Turning his head as his sister walked into the room, Frank asked, “Emma, do you remember the time I broke my leg?”
“How could I forget!”
“Tell me, Uncle Frank, please!” begged Ria.
“All right.” And Frank launched into a story of when he was young.
The days passed by much faster than Ria thought was possible, for Lydia came over every day and members of the gang were always stopping by. “Aunt Emma’s” was a favorite place for the lads to gather and now that Ria was laid up, they came more often. As much as she enjoyed all the visits, Ria was heartily glad when Uncle Earl allowed her to be up on crutches and move about at will. It took her some time to manage the stairs, but she soon had no trouble.
“At least I won’t be stuck on a couch in the living room at the farm on Saturday,” she told her mom, hobbling into the kitchen Thursday afternoon.
“Oh, I’m sure any number of your cousins or uncles would have carried you and the couch outside, had you been stuck on one.” Emma Mitchell turned from the stove. “Would you snap some beans for me, please?”
Saturday arrived and the entire Mitchell family set off to join the rest of the clan out at “the farm.” Even if most of Ria’s uncles and aunts lived on farms, there was only one place which was called “the farm” by everyone,and that was Grandma and Grandpa’s place. True, Grandpa didn’t farm quite as many acres as he used to, but that didn’t matter.
Uncle Karl’s family were the only ones who had arrived when the Mitchells piled out of their car, but the others weren’t far behind.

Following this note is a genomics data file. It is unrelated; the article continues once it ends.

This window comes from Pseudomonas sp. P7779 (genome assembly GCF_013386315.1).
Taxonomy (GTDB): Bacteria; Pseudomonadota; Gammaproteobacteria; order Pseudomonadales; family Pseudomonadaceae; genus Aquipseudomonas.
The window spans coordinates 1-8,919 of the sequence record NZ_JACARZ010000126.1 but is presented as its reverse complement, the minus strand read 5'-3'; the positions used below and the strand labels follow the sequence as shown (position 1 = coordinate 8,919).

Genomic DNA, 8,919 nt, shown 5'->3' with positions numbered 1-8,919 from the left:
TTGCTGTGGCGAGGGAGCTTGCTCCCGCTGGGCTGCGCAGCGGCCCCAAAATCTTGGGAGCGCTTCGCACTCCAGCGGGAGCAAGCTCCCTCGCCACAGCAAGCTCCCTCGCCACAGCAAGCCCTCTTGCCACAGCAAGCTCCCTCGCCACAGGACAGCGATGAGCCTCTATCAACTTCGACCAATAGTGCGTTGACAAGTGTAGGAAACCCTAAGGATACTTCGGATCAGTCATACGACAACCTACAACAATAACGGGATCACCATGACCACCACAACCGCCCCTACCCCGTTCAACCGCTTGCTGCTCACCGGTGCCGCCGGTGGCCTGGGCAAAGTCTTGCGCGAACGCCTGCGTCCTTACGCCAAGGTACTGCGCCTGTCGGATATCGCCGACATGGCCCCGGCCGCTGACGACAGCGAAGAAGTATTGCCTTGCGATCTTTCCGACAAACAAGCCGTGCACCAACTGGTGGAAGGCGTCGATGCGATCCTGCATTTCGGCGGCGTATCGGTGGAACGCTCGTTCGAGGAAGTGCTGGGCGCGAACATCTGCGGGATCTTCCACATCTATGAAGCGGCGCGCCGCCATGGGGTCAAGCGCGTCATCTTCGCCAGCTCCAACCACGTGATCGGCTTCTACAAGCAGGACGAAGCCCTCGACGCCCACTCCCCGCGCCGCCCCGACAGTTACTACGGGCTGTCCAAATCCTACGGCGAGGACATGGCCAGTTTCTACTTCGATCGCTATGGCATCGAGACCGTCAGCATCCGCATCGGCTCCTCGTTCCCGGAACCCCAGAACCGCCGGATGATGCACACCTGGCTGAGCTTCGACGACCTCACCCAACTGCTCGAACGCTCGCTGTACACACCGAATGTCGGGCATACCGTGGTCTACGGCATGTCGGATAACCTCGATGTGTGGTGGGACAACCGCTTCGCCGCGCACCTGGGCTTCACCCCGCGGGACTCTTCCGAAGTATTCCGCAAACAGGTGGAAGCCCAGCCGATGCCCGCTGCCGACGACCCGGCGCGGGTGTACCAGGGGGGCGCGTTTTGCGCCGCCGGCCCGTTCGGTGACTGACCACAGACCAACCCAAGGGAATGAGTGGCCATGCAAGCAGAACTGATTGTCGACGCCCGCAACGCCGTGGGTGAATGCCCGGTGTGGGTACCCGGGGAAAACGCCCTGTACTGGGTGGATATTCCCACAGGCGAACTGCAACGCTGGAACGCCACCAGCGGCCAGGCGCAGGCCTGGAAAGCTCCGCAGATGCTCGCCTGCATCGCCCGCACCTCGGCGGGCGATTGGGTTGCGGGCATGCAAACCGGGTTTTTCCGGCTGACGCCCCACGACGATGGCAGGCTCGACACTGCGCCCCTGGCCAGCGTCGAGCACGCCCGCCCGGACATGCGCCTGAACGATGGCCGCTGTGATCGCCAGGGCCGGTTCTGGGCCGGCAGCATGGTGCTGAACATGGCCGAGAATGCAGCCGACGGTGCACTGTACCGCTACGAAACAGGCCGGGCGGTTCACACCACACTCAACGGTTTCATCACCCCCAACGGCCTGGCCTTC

“I just wish Millie was here,” Ria sighed, gazing around at the crowd of boys of all sizes. She hobbled over on her crutches to the shade of a tree and gazed about. When the entire family gathered, the farm seemed to swarm with men and boys.
“Ria, do you want to go play dress up with us?”
Looking down, Ria saw her younger girl cousins gathering in a cluster. There were seven of them all around the same age. “No, not right now,” she told them. Watching them turn and skip off to the house, she frowned and wished, as she often had before, that some of them had been born sooner, so she could have a girl cousin her age here at home.
“What’s that frown for, Ria,” a friendly voice asked. “Are you bemoaning the fact that you couldn’t walk here and follow that secret way?”
“No,” Ria laughed, looking up at Fred. “I was just wishing . . . for something to do besides playing dress up with the little girls.” And she looked towards the house with a sigh.
“What would you like to do?”
“Climb a tree or go swing on the barn swing.”
It was Fred’s turn to laugh. “Ria, Ria. You always have wanted to do what you couldn’t. Don’t you want to do anything else?”
Before Ria had a chance to think of something, Al strolled over. “What plans are being made here in the shade?”
“Nothing yet. Ria hasn’t thought of something that is workable for her ankle. She wants to climb a tree.”
Ria grinned. “I know what I don’t want.”
Her cousins looked at her expectantly. “I don’t want to be treated like an invalid! I’m tired of it.”
“Just don’t overdo anything,” Al told her.
“Or Earl will have our heads,” Fred smiled. “And yours too.”
“Is this the French Revolution, and are you in danger of losing your heads?” A new voice asked as Phil joined the small group. “Do we need someone to rescue you?”
“No. It’s just me wanting to do something!” Ria shifted her weight on her crutches. She hated to admit it, but her ankle was starting to ache. “I’m tired of sitting around all day.”
The three lads exchanged glances. Surely someone could think of something she could do.
If you were one of Ria's cousins, could you think of something she could do?
What would you suggest?
What would you want to do if you were Ria?